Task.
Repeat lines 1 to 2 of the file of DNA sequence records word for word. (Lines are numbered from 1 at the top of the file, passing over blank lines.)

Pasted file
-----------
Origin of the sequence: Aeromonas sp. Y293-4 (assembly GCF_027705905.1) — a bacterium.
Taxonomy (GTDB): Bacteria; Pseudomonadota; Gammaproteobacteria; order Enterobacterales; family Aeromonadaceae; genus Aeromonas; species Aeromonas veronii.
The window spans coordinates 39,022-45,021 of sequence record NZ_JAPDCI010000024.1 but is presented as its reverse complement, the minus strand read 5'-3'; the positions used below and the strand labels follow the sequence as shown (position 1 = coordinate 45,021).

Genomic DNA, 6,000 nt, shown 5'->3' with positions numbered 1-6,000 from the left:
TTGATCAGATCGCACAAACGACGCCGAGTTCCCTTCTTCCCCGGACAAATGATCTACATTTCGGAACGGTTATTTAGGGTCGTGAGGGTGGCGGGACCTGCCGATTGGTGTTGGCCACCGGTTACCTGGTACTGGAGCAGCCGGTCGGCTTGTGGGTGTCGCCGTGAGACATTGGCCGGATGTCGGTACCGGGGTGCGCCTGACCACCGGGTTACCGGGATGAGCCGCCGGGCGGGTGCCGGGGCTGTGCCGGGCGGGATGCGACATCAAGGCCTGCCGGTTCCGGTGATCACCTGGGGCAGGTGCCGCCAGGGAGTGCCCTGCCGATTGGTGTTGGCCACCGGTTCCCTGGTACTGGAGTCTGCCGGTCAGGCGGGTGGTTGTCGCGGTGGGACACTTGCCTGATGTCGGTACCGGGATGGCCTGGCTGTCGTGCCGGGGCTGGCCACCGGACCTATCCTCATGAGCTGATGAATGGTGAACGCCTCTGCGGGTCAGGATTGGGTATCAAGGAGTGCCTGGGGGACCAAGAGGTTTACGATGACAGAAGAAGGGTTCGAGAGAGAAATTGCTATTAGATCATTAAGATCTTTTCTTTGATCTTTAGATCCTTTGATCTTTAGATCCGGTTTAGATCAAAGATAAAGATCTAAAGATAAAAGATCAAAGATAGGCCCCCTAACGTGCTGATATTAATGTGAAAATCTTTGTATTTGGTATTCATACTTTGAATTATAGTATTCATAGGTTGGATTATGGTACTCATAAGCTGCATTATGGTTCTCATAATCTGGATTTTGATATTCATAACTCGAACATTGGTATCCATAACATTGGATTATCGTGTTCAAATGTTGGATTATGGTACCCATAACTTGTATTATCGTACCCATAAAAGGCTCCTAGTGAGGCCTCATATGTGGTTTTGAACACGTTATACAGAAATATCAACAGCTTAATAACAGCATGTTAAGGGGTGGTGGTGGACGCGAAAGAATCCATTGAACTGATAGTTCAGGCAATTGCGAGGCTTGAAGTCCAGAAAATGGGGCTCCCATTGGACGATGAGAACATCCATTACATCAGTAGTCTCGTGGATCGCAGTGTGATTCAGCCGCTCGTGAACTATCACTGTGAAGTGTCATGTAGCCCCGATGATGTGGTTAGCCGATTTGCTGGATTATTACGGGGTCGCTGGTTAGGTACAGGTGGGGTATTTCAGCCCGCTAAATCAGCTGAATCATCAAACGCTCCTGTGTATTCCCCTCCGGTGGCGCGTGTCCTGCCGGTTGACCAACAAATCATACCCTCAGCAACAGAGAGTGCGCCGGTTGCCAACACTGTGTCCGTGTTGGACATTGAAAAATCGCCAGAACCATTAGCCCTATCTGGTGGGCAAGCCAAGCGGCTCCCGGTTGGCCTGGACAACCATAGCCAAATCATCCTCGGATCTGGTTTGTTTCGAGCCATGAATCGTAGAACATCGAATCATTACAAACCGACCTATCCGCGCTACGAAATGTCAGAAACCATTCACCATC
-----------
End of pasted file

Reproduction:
Origin of the sequence: Aeromonas sp. Y293-4 (assembly GCF_027705905.1) — a bacterium.
Taxonomy (GTDB): Bacteria; Pseudomonadota; Gammaproteobacteria; order Enterobacterales; family Aeromonadaceae; genus Aeromonas; species Aeromonas veronii.